It does sound more diverse.
Yeah. There’s more of an emotional palette on it and the pop songs are bigger.
What made you go with the title White Women?
It’s the title of the first book by Helmut Newton. I was at his retrospective in Paris a couple years ago and they had all his titles listed. I knew him, I knew his work but I didn’t know the individual book titles. They were so funny, like his second book was called World Without Men—which, in hindsight, is really what I should have called the album. But the first book was White Women and I was like, “Dude, that’s so ballsy.” It’s so wrong, yet so funny. I called Pee and I was like, “Yo, Bowie could have called an album that. Like, Roxy Music, Bryan Ferry could have called an album that. Or like, the first Strokes album, with the hand on the tuchus, that would have been perfect!” And I thought for a second like, “Why don’t we just call our next album that?” Pee was like, “Are you serious? You wanna go there?” And I was like, “Why don’t we?” Then we found a way with the bride to kind of make the scene work.
There’s been a kind of ’80s revival since Chromeo started out—do you credit some of that to your music?
Um, not really…it’s hard to tell. I think in certain kinds of hipster circles, maybe we made it cool to listen to black music from the ’80s and funk music from the ’80s. I live in Williamsburg and when you go to some restaurants in my neighborhood, now they play boogie and disco and funk records, whereas I know that five, six years ago they weren’t playing that. Maybe we had something to do with that somehow, but you can’t really take credit for a zeitgeist. I think people know that that’s always been our thing and if that wave ever is over, we’ll still be doing it. We’re not gonna change.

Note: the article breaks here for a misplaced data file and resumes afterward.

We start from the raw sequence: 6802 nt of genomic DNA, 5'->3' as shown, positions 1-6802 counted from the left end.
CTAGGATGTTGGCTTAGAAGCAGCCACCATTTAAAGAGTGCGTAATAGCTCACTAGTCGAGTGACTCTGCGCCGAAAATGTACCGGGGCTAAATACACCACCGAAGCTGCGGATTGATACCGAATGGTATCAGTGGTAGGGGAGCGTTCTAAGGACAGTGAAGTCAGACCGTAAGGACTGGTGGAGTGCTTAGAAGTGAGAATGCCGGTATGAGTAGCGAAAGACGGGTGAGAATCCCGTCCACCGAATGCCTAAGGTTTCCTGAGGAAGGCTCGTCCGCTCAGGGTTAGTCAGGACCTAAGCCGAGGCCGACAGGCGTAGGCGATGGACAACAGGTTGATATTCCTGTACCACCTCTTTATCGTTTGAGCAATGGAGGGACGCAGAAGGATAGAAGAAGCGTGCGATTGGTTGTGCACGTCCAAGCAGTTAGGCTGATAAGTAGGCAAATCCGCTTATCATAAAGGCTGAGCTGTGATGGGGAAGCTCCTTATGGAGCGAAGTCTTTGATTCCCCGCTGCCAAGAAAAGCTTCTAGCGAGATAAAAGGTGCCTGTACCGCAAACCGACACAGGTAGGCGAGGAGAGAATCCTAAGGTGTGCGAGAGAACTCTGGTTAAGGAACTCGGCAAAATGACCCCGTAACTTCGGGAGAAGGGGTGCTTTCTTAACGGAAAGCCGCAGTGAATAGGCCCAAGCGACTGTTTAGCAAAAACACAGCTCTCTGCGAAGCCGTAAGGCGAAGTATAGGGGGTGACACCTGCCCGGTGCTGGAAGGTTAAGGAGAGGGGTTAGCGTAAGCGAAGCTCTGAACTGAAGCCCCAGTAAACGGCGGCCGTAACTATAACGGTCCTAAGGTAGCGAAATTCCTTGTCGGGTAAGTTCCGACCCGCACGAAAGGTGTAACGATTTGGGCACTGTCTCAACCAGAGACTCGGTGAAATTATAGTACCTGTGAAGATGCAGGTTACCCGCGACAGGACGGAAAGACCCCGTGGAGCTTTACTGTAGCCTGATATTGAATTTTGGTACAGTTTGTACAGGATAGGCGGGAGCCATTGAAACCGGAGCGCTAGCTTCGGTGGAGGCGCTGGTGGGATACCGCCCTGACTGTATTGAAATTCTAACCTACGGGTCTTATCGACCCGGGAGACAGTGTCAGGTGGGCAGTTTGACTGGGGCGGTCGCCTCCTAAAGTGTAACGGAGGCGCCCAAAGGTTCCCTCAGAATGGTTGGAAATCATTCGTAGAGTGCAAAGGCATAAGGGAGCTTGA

What else do you think is driving that sound now?
It just happens. Like, you had the Daft Punk record and then the Bruno Mars record and new records just come out. I mean, it makes perfect sense—we just knew before. Maybe we were some of the first to realize that there was a huge trove of amazing music that had not been referenced, yet that everybody loves. At every wedding and every bar mitzvah, they play Michael Jackson, and they play Chic and that’s when everybody starts to dance, yet, for some reason, people weren’t making music that was influenced by those sounds—well, we were, but a lot of people weren’t. If there’s one thing we’re not gonna do, we’re not gonna take authorship or claim responsibility for any kind of these trends. We just do what we do and people like you know that we were doing it first and that’s cool, but it doesn’t even matter. Like even if somebody thinks we just came around and if they enjoy our music, who cares?